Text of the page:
Set Your Goals, Work Backwards And Break Then Down

Break Your Business Goals Down Into Smaller Bite Size Tasks

Any successful business owner will tell you that setting goals is a very important part of their success. Goals serve as a business roadmap. Without them, you will never know if you are accomplishing new things or growing in your business.

Setting a big, long term goal can help you realize where you would like to be in five or ten years. However, that big goal can also be very daunting. For example, if your long term goal is to make $70,000 per year and you are currently making $15,000 per year, you may feel frustrated and confused on how to even start to accomplish that goal.

When you face a daunting task, you can easily feel stressed. To avoid feeling stressed, you may put off any action toward your goal. This is the equivalent of setting yourself up for failure. If your goals cannot be reached, you may suffer a drop in self-esteem and feel incapable of taking on your new challenges.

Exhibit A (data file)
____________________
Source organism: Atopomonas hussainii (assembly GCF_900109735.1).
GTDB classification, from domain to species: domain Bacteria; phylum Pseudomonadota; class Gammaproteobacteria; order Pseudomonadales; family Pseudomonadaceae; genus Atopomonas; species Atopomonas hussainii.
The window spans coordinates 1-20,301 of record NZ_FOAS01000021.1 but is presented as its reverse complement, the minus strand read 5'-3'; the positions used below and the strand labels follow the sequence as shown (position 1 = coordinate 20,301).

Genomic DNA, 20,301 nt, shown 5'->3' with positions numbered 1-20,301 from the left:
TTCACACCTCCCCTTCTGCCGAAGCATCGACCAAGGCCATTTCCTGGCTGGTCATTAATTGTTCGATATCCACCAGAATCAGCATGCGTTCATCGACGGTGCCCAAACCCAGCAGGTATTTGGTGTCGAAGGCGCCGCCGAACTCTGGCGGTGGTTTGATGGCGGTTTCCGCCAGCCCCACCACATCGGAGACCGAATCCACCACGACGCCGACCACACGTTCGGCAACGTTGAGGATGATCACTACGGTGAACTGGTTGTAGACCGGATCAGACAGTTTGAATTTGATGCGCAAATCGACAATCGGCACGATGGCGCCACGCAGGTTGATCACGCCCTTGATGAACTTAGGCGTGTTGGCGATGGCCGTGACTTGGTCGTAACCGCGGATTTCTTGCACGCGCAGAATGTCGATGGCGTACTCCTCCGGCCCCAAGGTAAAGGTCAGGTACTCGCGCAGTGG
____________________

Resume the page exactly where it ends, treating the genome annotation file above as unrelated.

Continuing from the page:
Breaking your large goals down into smaller goals is a great idea. This can help you feel productive and motivate you to reach for more difficult goals in the future. Whenever you find yourself having a bad day, simply look back over the things you have already accomplished for a great confidence booster.

In order to break your goals down, start with your largest goal and work backwards. If your long term goal is 5 years away, break that down into a 3 year goal. What will you have accomplished by then?

When your 3 year goal is set, start thinking about your 1 year goal. Where will you be 1 year from now. Once you have set your 1 year goal, plan out what your 6 month goal will be.

For example, if you are in direct sales and you want to have a team of 100 consultants below you, your 3 year goal would be to have a team of about 60 consultants below you.

Your one year goal would be to have about 20 consultants on your team, and your 6 month goal would be to have a team of 10 consultants.

To get those figures, we divided 100 consultants by 5 years. The answer is, of course, 20. To achieve that goal, you would need to add 20 consultants to your team each year.

When you look at the big goal of recruiting 100 people, it may seem almost impossible. But when you break it down into a smaller goal of recruiting 20 people per year, or 10 every 6 months, it seems more doable.

You can apply this same technique to your own personal goals. Just start big, and slowly work backwards. You’ll be creating an easy path to follow.

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